- About GCHS
- Gage County Genealogy Research
- Contact Us
Chautauqua Park, located south on US Highway 77 across the Big Blue River bridge. This was the site of Chautauqua assemblies from 1889 until the 1920's. These assemblies were based on high moral standards and offered secular and religious education. The original Tabernacle, first used in 1889 is still standing and is used for Homestead Days and family reunions. It is listed on the National Register of Historic Places.
Gage County Court House, 6th & Grant, was built in 1892. It is a Richardsonian Romanesque limestone structure with a clock tower. The Gage County Court House was mentioned in Laura Ingalls Wilder's diary on Sunday, August 5, 1894. The courthouse is listed on the National Register of Historic Places.
Carnegie Library building, built in 1904, is located at 218 N. 5th St. In 1991, it was no longer used as a library. Noted for its Beaux Arts architectural style, the building is on the National Register of Historic Places.
Beatrice Public Library and Arboretum, located at the corner of 16th and Court streets, was built in 1991 on the site of the former Sonderegger Nurseries. A exhibit on nurseries can be seen at the Gage County Museum.
Gage County Historical Society and Museum is located in Beatrice on the corner of 2nd and Court streets. It is housed in the Burlington Railroad Depot built in 1906. The depot was presented to the Gage County Historical Society by the Burlington Northern Railroad in 1973. The Museum is listed on the National Register of Historic Places.
The Filley Stone Barn, part of the Gage County Historical Society's properties, is located two miles southwest of Filley, Nebraska (12 miles east of Beatrice on US Highway 136). Built in 1874, this four-story barn is the oldest limestone barn in Nebraska. The barn was listed on the National Register of Historic Places in 1977.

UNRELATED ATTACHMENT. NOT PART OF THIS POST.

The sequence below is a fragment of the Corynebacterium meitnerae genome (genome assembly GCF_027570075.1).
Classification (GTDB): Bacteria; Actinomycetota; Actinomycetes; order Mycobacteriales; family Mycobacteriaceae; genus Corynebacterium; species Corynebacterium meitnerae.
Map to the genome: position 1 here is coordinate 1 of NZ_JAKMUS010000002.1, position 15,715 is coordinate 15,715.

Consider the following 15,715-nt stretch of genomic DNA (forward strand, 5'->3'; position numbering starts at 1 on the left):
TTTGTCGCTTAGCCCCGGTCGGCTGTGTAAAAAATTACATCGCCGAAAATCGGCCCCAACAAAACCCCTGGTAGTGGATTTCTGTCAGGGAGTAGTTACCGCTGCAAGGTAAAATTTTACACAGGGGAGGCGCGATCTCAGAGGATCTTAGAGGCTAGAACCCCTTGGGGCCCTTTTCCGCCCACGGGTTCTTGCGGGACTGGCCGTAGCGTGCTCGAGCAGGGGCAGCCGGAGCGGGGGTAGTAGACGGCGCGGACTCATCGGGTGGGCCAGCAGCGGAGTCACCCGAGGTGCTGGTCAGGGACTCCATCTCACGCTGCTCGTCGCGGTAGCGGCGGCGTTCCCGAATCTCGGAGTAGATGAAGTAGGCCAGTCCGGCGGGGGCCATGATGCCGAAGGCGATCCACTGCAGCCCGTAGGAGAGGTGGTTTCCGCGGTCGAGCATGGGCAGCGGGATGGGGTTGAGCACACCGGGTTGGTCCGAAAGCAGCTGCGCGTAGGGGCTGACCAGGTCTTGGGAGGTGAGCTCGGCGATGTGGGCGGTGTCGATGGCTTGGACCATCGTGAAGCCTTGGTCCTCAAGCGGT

Palmer-Epard Cabin, located at Homestead National Historical Park, was built in 1867 on a nearby homestead. The dwelling was constructed of mixed hardwoods (oak, hackberry, ash, locust, walnut, and elm) and homemade bricks set in lime mortar. It was occupied consecutively by the Palmer and Epard families, then moved to Homestead National Monument in 1950. Today, the cabin is furnished to depict life in the 1880's.
Freeman School, also located at Homestead National Historical Park, was the oldest operating one-room schoolhouse in Nebraska until it was closed in 1967. Some of Daniel and Agnes Freeman's children were educated here. It has been restored to its appearance in 1890.
Learn more about properties on the National Register of Historic Places in Nebraska.